One of the many joys of HBO's The Gilded Age is the opportunity to learn more about a little-known period of history. Through all the conflicts and characters in The Gilded Age, certain tidbits just happen to come from the true history of America’s Gilded Age, a period of turmoil, scandal, and opulence. Some characters, such as Mrs. Astor and Stanford White, are actual historical figures, while others, like the Russells and the Van Rhijns, are fictional.
Even fiction in The Gilded Age has some sort of basis on reality. For instance, George Russell’s trademark project, building Union Station, is based on the major New York City train stations we now know today. So who built New York’s Union Station in The Gilded Age and who built the real one?
Stanford White designs New York’s Union Station in ‘The Gilded Age.’
Episode 7 of The Gilded Age opens with George Russell (Morgan Spector) showing off the model for his new revolutionary train station in the center of New York City, Union Station, designed by Stanford White, played in The Gilded Age by John Sanders. Funded by the deep-pocketed Russells and designed by the same architect who designed their house, Union Station would make it easier and more grandiose than ever to travel to New York City.
Not only that, but Union Station would be lit up with Thomas Edison’s brand-new lightbulb technology. By bringing electricity and central stations into The Gilded Age, the creators are finding new ways to place the Russells at the center of New York’s growth. But in reality, both the timelines and people involved were very different.
There isn’t a New York station called Union Station, so the station in ‘The Gilded Age’ is actually a hybrid of real-life train stations.
Although The Gilded Age makes several historical references, Union Station is not a direct one. There are several Union Stations throughout the United States, as the term “union station” originally just meant a train station that is used by multiple rail companies and lines.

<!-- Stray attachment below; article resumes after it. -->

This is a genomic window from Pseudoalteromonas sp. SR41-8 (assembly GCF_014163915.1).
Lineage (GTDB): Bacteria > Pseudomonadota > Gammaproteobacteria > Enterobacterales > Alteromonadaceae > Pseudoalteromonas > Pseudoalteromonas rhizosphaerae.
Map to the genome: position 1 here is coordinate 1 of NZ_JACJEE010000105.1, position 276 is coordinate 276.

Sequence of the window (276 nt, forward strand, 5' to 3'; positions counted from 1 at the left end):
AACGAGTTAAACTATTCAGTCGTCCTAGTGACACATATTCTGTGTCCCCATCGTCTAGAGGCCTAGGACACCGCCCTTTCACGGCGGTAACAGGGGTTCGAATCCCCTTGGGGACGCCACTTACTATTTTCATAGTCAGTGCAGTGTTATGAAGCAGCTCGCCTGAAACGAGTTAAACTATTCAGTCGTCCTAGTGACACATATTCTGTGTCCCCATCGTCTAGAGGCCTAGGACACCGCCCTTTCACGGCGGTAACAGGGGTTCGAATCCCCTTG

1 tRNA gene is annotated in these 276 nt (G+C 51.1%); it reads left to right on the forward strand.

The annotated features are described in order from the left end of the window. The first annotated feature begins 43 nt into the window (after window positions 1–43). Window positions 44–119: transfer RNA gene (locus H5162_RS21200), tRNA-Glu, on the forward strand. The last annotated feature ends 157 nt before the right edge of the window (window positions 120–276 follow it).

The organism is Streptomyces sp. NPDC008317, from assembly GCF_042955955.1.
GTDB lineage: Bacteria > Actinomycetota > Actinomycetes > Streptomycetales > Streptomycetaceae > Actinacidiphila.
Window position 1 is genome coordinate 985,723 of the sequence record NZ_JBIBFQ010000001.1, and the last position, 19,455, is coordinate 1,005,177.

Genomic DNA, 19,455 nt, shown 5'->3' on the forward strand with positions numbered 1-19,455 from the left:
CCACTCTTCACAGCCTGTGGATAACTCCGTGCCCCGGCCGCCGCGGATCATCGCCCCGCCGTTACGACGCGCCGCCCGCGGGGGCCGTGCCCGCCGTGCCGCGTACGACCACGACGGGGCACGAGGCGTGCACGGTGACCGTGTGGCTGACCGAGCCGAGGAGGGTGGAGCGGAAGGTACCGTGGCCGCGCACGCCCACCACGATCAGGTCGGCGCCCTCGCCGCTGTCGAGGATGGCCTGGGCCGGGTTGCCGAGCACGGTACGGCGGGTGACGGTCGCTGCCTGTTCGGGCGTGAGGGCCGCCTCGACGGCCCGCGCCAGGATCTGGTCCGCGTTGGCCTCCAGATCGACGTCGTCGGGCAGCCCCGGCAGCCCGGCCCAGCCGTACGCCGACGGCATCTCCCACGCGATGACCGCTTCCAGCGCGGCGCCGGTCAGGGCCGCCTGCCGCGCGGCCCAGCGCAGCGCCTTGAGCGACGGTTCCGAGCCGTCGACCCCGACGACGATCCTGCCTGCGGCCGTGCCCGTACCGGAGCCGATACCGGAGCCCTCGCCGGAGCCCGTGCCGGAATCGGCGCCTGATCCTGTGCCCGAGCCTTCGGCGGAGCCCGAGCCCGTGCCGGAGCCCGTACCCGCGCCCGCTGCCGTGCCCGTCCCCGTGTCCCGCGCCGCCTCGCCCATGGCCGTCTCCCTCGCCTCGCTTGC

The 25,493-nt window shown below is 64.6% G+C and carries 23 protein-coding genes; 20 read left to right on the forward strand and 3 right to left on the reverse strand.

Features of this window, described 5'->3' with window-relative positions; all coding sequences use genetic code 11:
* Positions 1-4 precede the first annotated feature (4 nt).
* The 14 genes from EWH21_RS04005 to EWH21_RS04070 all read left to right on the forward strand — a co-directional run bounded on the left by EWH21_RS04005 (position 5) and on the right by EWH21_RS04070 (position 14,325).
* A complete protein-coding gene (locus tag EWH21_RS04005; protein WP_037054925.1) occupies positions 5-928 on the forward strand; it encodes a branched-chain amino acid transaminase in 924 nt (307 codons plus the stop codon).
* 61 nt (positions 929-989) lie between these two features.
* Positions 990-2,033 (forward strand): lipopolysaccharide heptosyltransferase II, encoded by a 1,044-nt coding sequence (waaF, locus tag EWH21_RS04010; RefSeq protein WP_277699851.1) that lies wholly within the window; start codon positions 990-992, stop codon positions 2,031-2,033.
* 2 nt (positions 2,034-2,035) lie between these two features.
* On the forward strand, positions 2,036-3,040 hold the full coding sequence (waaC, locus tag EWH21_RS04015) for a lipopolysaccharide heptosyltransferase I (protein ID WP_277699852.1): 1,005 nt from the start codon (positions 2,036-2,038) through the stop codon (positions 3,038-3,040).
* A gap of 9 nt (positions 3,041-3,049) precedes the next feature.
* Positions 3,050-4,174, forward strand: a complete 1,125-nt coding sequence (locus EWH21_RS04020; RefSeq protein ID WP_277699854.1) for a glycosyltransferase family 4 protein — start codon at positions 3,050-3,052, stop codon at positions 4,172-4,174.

The most famous of these Union Stations is perhaps Union Station in Washington, D.C., which completed construction in 1907. It was designed by prominent architect Daniel Burnham, who is most famous for designing the 1893 Chicago World’s Fair.
The two train stations in New York City, however, are Grand Central Terminal and Penn Station. The former was originally called Grand Central Depot, built by the Vanderbilts in 1871 and designed by John B. Snook, about a decade before the start of The Gilded Age.
Funnily enough, although George Russell wasn’t a real person, many think he’s heavily inspired by the Vanderbilt railroad barons. In 1903, after a major crash caused by electrical trains, Grand Central was torn down and replaced with a new design.
As for Penn Station, many people today consider it a hellscape full of overcrowded, overpriced food and drinks, and indiscernible mazes to find trains. But the original Penn Station was a wonder to be marveled at. Originally designed by the major firm McKim, Mead & White (yes, Stanford White) and funded by Pennsylvania Railroad, it was built in 1910 long after the Grand Central Depot.
The Union Station featured in The Gilded Age is an architectural, political, and financial hybrid of these three stations, which were each built for their own reasons and by different major figures. But all had one thing in common: the extravagant design that George Russell always prioritizes.
Season 1 of The Gilded Age is now available to stream on HBO Max.